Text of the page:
The NYT reviews The Mercies by Kiran Millwood Hargrave (Little, Brown: Hachette): “among the best novels I’ve read in years. In addition to its beautiful writing, its subject matter is both enduring and timely.” Also, Human Diversity : The Biology of Gender, Race, and Class by Charles Murray (Twelve: Hachette): “This book is for the believers. Rigorous readers, skeptics, the unindoctrinated — you won’t be persuaded.”

NPR reviews Golden Gates: Fighting for Housing in America by Conor Dougherty (Penguin): “Thinking big picture, Dougherty reflects on practical solutions with moral intent and community-mindedness.”

LitHub has “5 Reviews You Need To Read this Week.”

Briefly Noted

PEN America announces the career achievement honors for 2020. Winners include Tom Stoppard who will receive the PEN/Mike Nichols Writing for Performance Award, M. NourbeSe Philip who receives the PEN/Nabokov Award for International Literature, Tanya Barfield who receives the PEN/Laura Pels International Foundation for Theater Award, and Rigoberto González who receives the PEN/Voelcker Award for Poetry.

The BolognaRagazzi Awards are announced for comicsPW has coverage.

LitHub prints Arundhati Roy’s 2020 Clark Lecture in English Literature talk.

O: The Oprah Magazine picks “14 of the Best Books to Read This February.”

CrimeReads picks “Six Nonfiction Books You Should Read This February.”

NPR offers a 2020 poetry preview.

Barbara Hoffert has more August titles in new four new Prepub Alert columns.

The L.A. Times reports that Colin Kaepernick is releasing a memoir through his own publishing company. He is also working with Audible.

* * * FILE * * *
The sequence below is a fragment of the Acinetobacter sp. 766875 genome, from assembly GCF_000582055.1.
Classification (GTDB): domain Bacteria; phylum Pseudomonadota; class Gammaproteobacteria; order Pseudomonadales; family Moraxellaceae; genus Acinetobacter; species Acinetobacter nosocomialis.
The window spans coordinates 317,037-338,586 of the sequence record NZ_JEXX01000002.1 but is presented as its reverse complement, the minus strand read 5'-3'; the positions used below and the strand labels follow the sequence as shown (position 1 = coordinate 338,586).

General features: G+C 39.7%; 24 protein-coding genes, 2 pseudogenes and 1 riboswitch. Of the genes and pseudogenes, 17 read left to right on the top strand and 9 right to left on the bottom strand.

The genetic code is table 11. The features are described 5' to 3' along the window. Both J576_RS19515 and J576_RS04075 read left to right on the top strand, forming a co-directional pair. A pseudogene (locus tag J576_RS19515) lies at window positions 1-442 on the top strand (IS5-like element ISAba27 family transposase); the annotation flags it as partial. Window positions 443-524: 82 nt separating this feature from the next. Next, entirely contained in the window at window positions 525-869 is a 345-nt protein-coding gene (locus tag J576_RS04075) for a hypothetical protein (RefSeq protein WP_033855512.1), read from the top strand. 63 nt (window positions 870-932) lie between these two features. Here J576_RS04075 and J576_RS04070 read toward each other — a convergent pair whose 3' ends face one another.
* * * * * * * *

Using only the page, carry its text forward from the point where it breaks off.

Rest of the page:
Mental Floss has “25 Amazing Books by African-American Writers You Need to Read.”

USA Today reports that the “American Dirt backlash has book publishers reviewing their diversity efforts.” The story includes a listing of imprints dedicated to diverse voices including the forthcoming Heartdrum from Harper as well as One World at Penguin Random House, Simon & Schuster’s 37 Ink, and Harper’s Amistad Press. Also, The L.A. Times writes that “#DignidadLiteraria invites Oprah ‘on a mission to repair’ after American Dirt fracas.” LitHub has the invitation.

Entertainment Weekly runs its romance column.

Tor.com suggests “8 of the Swooniest Fantasy Romances.”

USA Today has the details of what a reporter learned from binge-reading J.D. Robb’s In Death series over five months.

The NYT features “The Rise of Palestinian Food,” highlighting a number of cookbooks.

The L.A. Times features Daniel M. Lavery, who has a new book out under his former name Daniel Mallory Ortberg, Something That May Shock and Discredit You (Atria: S. & S.). Autostraddle also has a feature. Entertainment Weekly has an interview.

Entertainment Weekly excerpts To Sleep in a Sea of Stars by Christopher Paolini (Tor Books: Macmillan).